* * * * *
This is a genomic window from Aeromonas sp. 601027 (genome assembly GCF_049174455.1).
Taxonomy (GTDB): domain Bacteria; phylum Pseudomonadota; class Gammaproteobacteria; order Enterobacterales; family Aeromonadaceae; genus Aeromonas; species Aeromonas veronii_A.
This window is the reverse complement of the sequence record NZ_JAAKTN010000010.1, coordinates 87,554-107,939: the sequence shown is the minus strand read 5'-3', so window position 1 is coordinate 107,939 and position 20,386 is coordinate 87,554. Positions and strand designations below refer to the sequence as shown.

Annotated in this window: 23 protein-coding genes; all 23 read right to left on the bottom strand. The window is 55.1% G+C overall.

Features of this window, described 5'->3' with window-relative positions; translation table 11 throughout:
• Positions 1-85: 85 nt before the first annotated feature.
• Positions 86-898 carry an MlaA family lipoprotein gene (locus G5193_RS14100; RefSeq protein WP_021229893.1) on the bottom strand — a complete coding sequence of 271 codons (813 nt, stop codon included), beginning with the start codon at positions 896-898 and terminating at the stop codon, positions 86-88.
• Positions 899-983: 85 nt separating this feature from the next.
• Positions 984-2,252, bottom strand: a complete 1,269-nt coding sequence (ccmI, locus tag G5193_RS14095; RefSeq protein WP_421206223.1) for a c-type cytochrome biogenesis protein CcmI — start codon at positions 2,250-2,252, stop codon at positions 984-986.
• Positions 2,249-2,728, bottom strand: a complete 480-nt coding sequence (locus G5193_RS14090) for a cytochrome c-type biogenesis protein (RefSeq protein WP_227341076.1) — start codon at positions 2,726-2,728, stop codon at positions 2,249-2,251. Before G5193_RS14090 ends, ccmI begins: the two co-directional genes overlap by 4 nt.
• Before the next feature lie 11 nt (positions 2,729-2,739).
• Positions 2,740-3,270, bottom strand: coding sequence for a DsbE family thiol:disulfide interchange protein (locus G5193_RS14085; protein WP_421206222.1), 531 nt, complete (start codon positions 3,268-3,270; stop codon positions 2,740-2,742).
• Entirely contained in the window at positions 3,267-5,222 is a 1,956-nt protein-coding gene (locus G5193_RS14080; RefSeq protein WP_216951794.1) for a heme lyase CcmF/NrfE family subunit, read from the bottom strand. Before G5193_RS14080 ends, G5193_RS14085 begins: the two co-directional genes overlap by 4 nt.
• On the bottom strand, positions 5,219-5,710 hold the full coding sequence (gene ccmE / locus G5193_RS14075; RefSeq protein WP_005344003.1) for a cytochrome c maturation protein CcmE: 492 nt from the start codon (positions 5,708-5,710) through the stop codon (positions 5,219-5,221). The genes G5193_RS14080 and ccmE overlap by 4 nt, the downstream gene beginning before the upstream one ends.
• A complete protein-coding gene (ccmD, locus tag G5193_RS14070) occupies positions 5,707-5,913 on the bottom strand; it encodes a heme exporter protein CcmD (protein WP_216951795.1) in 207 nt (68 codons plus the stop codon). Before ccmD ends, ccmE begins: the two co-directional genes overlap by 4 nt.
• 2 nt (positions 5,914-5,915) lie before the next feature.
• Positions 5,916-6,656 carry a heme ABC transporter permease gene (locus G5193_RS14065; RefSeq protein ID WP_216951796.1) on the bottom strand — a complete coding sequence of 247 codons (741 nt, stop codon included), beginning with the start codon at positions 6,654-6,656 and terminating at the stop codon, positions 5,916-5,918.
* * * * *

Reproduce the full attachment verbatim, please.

This is a genomic window from Aeromonas sp. 601027 (genome assembly GCF_049174455.1).
Taxonomy (GTDB): domain Bacteria; phylum Pseudomonadota; class Gammaproteobacteria; order Enterobacterales; family Aeromonadaceae; genus Aeromonas; species Aeromonas veronii_A.
This window is the reverse complement of the sequence record NZ_JAAKTN010000010.1, coordinates 87,554-107,939: the sequence shown is the minus strand read 5'-3', so window position 1 is coordinate 107,939 and position 20,386 is coordinate 87,554. Positions and strand designations below refer to the sequence as shown.

Annotated in this window: 23 protein-coding genes; all 23 read right to left on the bottom strand. The window is 55.1% G+C overall.

Features of this window, described 5'->3' with window-relative positions; translation table 11 throughout:
• Positions 1-85: 85 nt before the first annotated feature.
• Positions 86-898 carry an MlaA family lipoprotein gene (locus G5193_RS14100; RefSeq protein WP_021229893.1) on the bottom strand — a complete coding sequence of 271 codons (813 nt, stop codon included), beginning with the start codon at positions 896-898 and terminating at the stop codon, positions 86-88.
• Positions 899-983: 85 nt separating this feature from the next.
• Positions 984-2,252, bottom strand: a complete 1,269-nt coding sequence (ccmI, locus tag G5193_RS14095; RefSeq protein WP_421206223.1) for a c-type cytochrome biogenesis protein CcmI — start codon at positions 2,250-2,252, stop codon at positions 984-986.
• Positions 2,249-2,728, bottom strand: a complete 480-nt coding sequence (locus G5193_RS14090) for a cytochrome c-type biogenesis protein (RefSeq protein WP_227341076.1) — start codon at positions 2,726-2,728, stop codon at positions 2,249-2,251. Before G5193_RS14090 ends, ccmI begins: the two co-directional genes overlap by 4 nt.
• Before the next feature lie 11 nt (positions 2,729-2,739).
• Positions 2,740-3,270, bottom strand: coding sequence for a DsbE family thiol:disulfide interchange protein (locus G5193_RS14085; protein WP_421206222.1), 531 nt, complete (start codon positions 3,268-3,270; stop codon positions 2,740-2,742).
• Entirely contained in the window at positions 3,267-5,222 is a 1,956-nt protein-coding gene (locus G5193_RS14080; RefSeq protein WP_216951794.1) for a heme lyase CcmF/NrfE family subunit, read from the bottom strand. Before G5193_RS14080 ends, G5193_RS14085 begins: the two co-directional genes overlap by 4 nt.
• On the bottom strand, positions 5,219-5,710 hold the full coding sequence (gene ccmE / locus G5193_RS14075; RefSeq protein WP_005344003.1) for a cytochrome c maturation protein CcmE: 492 nt from the start codon (positions 5,708-5,710) through the stop codon (positions 5,219-5,221). The genes G5193_RS14080 and ccmE overlap by 4 nt, the downstream gene beginning before the upstream one ends.
• A complete protein-coding gene (ccmD, locus tag G5193_RS14070) occupies positions 5,707-5,913 on the bottom strand; it encodes a heme exporter protein CcmD (protein WP_216951795.1) in 207 nt (68 codons plus the stop codon). Before ccmD ends, ccmE begins: the two co-directional genes overlap by 4 nt.
• 2 nt (positions 5,914-5,915) lie before the next feature.
• Positions 5,916-6,656 carry a heme ABC transporter permease gene (locus G5193_RS14065; RefSeq protein ID WP_216951796.1) on the bottom strand — a complete coding sequence of 247 codons (741 nt, stop codon included), beginning with the start codon at positions 6,654-6,656 and terminating at the stop codon, positions 5,916-5,918.